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Norwalk virusNorwalk Virus & Your Family

The Norwalk virus was discovered and named after a gastrointestinal illness outbreak in Norwalk, Ohio, in 1972. Since the discovery of Norwalk, other, similar viruses have been discovered and identified as Norwalk-like viruses. Like all other viruses, (and unlike bacteria), Norwalk is extremely small and invades the cells of the human body to replicate itself using the cell's own material.

The Norwalk virus and Norwalk-like viruses can cause a condition called viral gastroenteritis. It is most likely that you or someone in your family has had viral gastroenteritis at some point. Norwalk virus symptoms include diarrhea, and can include nausea and vomiting.

The common cold is the only illness more common than viral gastroenteritis, and it is estimated that the Norwalk virus causes one-third of all of those cases. The Centers for Disease Control estimate that as many as 23 million people in the U.S. have a viral gastroenteritis illness each year.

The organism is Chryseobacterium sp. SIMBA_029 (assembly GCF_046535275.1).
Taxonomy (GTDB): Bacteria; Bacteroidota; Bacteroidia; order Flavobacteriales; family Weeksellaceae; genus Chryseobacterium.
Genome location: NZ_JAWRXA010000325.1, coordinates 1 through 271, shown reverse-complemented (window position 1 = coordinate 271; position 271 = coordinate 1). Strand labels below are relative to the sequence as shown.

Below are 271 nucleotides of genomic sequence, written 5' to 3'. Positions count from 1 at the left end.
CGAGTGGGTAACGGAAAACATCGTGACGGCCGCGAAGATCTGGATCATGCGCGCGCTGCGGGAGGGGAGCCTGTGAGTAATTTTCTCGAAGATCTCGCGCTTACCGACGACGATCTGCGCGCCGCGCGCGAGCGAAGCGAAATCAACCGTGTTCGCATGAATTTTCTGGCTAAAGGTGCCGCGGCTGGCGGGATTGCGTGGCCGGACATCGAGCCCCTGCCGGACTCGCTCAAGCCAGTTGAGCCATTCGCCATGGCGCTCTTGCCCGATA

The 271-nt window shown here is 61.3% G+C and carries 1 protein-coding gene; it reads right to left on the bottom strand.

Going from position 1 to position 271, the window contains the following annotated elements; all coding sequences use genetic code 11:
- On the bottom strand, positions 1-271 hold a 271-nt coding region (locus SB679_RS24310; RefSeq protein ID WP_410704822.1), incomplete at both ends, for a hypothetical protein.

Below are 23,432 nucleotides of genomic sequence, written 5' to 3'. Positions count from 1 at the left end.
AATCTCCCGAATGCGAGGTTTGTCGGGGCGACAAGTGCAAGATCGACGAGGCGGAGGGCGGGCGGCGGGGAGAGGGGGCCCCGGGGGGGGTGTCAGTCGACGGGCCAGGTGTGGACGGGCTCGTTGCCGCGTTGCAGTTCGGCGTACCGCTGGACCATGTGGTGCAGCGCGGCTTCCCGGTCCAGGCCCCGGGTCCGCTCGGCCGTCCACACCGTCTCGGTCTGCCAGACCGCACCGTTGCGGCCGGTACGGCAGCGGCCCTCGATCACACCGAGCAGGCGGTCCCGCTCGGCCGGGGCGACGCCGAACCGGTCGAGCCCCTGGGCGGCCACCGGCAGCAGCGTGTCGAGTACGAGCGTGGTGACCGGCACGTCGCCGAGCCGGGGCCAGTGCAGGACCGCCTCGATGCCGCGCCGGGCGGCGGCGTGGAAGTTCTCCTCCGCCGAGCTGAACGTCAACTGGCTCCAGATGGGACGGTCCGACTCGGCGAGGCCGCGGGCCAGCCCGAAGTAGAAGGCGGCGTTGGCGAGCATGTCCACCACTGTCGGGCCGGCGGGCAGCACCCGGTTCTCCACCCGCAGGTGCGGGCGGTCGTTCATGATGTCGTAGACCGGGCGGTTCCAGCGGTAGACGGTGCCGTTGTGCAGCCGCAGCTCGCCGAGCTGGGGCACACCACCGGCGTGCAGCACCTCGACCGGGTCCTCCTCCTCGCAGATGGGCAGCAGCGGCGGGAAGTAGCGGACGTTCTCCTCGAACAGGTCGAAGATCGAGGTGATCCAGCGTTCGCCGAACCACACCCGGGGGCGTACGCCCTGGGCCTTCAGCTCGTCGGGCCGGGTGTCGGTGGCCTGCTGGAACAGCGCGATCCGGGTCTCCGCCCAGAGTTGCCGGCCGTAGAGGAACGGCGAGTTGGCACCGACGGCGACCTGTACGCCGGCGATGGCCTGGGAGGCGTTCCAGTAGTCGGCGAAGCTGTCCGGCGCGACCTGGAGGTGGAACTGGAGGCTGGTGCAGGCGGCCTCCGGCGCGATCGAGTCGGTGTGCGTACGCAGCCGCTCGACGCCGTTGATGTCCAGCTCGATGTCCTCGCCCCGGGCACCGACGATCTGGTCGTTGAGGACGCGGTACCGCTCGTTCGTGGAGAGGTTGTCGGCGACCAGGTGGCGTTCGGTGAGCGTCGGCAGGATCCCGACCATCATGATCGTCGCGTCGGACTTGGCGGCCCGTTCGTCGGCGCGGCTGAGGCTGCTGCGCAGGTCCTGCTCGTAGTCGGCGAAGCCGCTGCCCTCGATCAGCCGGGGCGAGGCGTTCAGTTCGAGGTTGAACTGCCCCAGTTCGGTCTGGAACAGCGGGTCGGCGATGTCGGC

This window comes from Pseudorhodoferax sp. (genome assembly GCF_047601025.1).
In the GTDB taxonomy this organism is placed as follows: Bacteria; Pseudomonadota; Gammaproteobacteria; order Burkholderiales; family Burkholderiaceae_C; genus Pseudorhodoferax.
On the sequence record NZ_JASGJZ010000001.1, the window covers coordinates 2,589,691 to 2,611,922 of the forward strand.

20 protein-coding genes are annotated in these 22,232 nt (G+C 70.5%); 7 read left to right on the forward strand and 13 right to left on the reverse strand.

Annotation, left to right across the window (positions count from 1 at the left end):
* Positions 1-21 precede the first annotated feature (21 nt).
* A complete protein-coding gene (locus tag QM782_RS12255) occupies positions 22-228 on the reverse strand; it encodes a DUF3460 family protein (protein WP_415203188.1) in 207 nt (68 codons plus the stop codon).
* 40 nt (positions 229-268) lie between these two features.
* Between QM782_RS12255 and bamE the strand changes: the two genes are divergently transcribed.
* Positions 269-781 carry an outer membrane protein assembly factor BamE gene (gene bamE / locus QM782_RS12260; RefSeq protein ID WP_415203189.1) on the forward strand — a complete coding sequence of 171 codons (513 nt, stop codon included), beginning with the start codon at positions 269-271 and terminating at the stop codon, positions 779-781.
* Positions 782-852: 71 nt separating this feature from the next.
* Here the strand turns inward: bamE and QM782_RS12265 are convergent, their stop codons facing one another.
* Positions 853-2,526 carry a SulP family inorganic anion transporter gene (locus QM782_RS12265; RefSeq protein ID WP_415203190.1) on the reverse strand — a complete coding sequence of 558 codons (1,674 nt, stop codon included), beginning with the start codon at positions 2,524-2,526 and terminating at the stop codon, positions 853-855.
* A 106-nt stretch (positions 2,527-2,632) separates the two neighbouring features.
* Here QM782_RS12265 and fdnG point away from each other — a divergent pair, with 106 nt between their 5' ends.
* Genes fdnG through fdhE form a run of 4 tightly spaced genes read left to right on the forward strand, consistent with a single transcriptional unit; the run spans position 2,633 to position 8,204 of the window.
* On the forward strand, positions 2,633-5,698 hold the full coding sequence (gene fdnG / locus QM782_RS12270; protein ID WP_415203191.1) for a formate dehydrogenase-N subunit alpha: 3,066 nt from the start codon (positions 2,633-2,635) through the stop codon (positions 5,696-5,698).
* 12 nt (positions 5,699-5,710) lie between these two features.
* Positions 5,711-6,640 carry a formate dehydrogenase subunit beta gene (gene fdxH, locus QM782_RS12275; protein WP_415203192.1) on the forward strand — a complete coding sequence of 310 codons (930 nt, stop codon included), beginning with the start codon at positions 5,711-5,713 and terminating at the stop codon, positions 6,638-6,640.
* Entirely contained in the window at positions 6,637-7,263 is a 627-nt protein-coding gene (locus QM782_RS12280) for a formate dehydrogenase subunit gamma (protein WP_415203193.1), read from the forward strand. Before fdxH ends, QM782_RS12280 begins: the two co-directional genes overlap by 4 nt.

Although the human intestine is the only known natural environment of the Norwalk virus, it can flourish nearly anywhere. Hospitals and nursing homes are among the most common places for Norwalk infection due to person-to-person contact with infected people.

Norwalk is transmitted from one person to another via unwashed hands, projectile vomiting or by other means. In many cases, people get the virus by swallowing water or food that has become contaminated with stool from someone who is infected. The food most commonly associated with Norwalk virus outbreaks is shellfish. Clams, oysters and other shellfish can become contaminated from raw sewage dumped by boaters. Water, ice, produce and ready-to-eat foods are also common sources of Norwalk infection.

In some very rare cases viral gastroenteritis caused by Norwalk can become serious enough to require hospitalization. If you or your family member has a severe case of this illness, you may want to contact your physician.


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